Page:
Wednesday, July 17th, 2013

Hallucinations, Unreligious countries, God as a bad parent, and God's gender neutrality

A few updates:
  • The False and Conflicting Experiences of Mankind: How Other Peoples' Experience Contradict Our Own Beliefs: I've added section #4.1, Hallucinations and Fasting (with a section on Ghosts), which is now the best part of this otherwise old page. I was on the verge of deleting this page in 2008 but settled for deleting large chunks of waffle, and it has just held on. Hopefully with this new content I'll feel better about it!

  • Secularisation Theory: Will Modern Society Reject Religion? What is Secularism? - I've added to Section #3 a list of the least religious countries of the world, and countries that are most atheist. Added a note that some describe Berlin as 'the atheist capital of the world'. I've re-ordered some sections. Added notes that in the West and in the non-Western world (i.e. Amongst Buddhists), the perceived authority of clergy and religious professionals is declining. Added a quote from Richard Fenn to section #6 on Civil Religion.

  • I've added comments on two sets of verses to The God of the Christian Bible is Evil: Evidence from Scripture and Nature. I've added Psalm 104:27-30 to section "1.1. God Creates Evil Regardless of Human Free Will". God sometimes feeds and waters animals, and at other "terrifies" them. This makes rubbish of the idea that humankind fell from grace, as animals are innocent of this, yet, they are still harangued by God - in other words, free will is not the cause of human or animal suffering... God is. The other verse I've commentd on is Genesis 6:7, where God decides to kill everyone because we're all not pleasing him. This I've put into section 2.2. on bad parenting... Although "bad" is a bit of an understatement!

  • And finally, a real quickie: God and Pronouns: God has No Gender - I've added a note on Eckankar, who use a word for god ("Sugmad") which they stress "is neither masculine nor feminine", and on the Kabballah.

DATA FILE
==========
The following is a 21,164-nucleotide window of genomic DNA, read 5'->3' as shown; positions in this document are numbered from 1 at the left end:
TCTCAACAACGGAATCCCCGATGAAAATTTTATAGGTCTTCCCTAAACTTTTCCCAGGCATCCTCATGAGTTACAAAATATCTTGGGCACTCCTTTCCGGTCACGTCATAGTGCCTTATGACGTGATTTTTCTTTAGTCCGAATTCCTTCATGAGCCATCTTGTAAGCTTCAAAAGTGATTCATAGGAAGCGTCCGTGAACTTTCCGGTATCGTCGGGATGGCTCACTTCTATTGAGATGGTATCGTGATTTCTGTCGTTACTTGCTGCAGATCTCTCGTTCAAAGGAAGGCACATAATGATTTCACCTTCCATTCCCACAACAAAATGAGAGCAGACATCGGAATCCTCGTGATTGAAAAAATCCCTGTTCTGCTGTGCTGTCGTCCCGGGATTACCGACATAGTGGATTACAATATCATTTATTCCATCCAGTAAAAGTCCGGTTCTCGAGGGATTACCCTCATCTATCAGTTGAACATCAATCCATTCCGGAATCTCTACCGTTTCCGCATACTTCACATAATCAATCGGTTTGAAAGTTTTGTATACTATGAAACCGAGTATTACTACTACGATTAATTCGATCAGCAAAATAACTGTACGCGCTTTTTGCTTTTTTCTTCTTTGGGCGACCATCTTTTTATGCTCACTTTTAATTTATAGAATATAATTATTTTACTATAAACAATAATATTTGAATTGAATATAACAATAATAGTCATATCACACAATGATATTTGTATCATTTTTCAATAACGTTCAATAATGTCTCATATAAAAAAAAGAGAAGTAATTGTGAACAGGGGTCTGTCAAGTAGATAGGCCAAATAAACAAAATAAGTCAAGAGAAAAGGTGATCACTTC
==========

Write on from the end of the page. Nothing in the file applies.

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Sunday, February 25th, 2007

St Paul Was Converted to Christianity by a Seizure

New text on St. Paul: St Paul Was Converted to Christianity by a Seizure:

Saint Paul certainly had once an epileptoid, if not an epileptic seizure - "The Varieties of Religious Experience" by William James, p35.

William James, the well-known psychologist and author on the history of religion, is convinced that St Paul's vision of Christ (his only "contact" with Jesus, ever) was a seizure (ref: Acts 9:3-9). His claim is scientifically likely and has been made by scientists and doctors many times in history4. The prominent book on brain neurology, Neuroscience states that some people have a once-in-a-life seizure that can include visual hallucinations. In the general (non-epileptic) population, it occurs in 7 to 10 percent of people's lives5.

(References exist on the page linked)
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Wednesday, January 17th, 2007

Prof. Charles Catania says that physical problems with eyes can cause effects like seeing blood run up walls, dust storms, clouds and haloes that are not real.

A slight bleed near the retina can cause the appearance of blood running upwards (up a wall, up a road), etc, depending on what the person is looking at. (It runs upwards because our eyes invert what we see, abd as the blood runs down in the eye, it looks like it is running upwards). A smaller bleed can look like blood appearing in the air, and moving upwards in a line. (Covering one eye, then the other, will reveal which eye the bleed is in.)

Also, dried particles of blood (perhaps resulting from a small bleed into the eye) or other debris or particles can create an appearance of a mystical cloud, a dust cloud, or a wide variety of strange (unreal) phenomenon. This might occur only sometimes - when running, bouncing, driving, etc, depending on what stirs the particles.

Many other effects can result from damage to the eye, even when the damage doesn't hurt, wasn't noticed, and symptoms only occur sometimes. It can be very difficult to put down some of these random hallucinations and effects to physiological causes unless you are familiar with ophthalology, so many people would naturally assume they're real.

This was reported in The Skeptical Inquirer, 2007 Jan/Feb (Vol 31, Issue 1), p49. Charles Catania is a professor in the Department of Psychology at the University of Maryland, Baltimore Country.

A brief sentence based on this report appears on "Phsyiological causes of strange experiences" by Vexen Crabtree (2002).
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